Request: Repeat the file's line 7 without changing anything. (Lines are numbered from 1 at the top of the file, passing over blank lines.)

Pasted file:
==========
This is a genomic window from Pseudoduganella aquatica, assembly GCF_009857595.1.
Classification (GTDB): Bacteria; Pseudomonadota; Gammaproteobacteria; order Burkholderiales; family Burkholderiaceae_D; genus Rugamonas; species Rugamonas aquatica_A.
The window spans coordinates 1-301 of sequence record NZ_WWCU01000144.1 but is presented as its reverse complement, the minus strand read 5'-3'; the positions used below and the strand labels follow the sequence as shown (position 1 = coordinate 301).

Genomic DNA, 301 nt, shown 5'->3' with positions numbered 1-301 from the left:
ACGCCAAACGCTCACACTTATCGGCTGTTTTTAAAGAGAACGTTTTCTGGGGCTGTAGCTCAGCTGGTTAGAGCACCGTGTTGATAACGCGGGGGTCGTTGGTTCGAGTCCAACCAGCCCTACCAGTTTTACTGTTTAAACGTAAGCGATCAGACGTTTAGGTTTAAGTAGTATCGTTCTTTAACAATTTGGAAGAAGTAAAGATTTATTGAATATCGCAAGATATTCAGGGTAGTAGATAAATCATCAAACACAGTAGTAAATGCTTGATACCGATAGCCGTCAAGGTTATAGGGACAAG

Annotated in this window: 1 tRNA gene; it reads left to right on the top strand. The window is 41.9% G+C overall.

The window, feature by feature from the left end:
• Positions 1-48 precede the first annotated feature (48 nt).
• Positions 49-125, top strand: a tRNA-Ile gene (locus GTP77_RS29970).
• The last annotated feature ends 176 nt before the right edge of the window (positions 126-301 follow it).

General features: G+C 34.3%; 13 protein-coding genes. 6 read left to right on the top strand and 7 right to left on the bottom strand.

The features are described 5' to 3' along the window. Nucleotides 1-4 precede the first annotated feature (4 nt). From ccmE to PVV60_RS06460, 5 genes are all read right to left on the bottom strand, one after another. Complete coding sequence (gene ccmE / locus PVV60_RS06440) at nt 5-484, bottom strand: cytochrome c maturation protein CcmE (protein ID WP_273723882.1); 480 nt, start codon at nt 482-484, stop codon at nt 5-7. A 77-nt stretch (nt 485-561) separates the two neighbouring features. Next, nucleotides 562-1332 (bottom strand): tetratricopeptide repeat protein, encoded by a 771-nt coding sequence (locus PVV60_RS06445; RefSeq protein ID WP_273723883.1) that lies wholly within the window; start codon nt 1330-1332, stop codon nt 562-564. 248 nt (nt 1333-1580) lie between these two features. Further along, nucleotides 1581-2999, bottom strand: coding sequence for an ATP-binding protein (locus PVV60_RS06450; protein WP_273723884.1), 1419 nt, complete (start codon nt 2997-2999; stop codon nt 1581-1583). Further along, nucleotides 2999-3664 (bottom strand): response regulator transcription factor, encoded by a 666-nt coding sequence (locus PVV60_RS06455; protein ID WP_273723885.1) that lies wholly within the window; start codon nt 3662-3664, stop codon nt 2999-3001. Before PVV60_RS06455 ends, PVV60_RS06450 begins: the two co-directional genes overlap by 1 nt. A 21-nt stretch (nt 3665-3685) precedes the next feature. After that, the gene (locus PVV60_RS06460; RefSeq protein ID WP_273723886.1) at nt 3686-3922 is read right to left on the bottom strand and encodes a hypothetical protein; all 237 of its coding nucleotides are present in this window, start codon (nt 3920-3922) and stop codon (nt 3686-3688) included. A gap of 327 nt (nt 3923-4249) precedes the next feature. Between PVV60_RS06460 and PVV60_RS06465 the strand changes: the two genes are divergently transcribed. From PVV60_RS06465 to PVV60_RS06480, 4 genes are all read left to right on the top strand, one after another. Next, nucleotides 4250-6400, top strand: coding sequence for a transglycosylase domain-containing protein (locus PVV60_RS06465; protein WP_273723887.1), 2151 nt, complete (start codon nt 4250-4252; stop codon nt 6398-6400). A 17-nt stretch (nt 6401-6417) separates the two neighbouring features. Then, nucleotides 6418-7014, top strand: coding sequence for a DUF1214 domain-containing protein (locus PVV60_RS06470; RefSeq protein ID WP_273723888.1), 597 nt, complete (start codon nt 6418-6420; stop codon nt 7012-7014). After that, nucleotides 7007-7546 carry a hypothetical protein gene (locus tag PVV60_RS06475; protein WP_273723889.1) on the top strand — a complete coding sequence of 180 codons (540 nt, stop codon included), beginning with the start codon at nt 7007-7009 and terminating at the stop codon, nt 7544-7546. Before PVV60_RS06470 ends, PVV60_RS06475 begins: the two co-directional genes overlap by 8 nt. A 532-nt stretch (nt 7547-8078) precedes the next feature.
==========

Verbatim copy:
The window, feature by feature from the left end: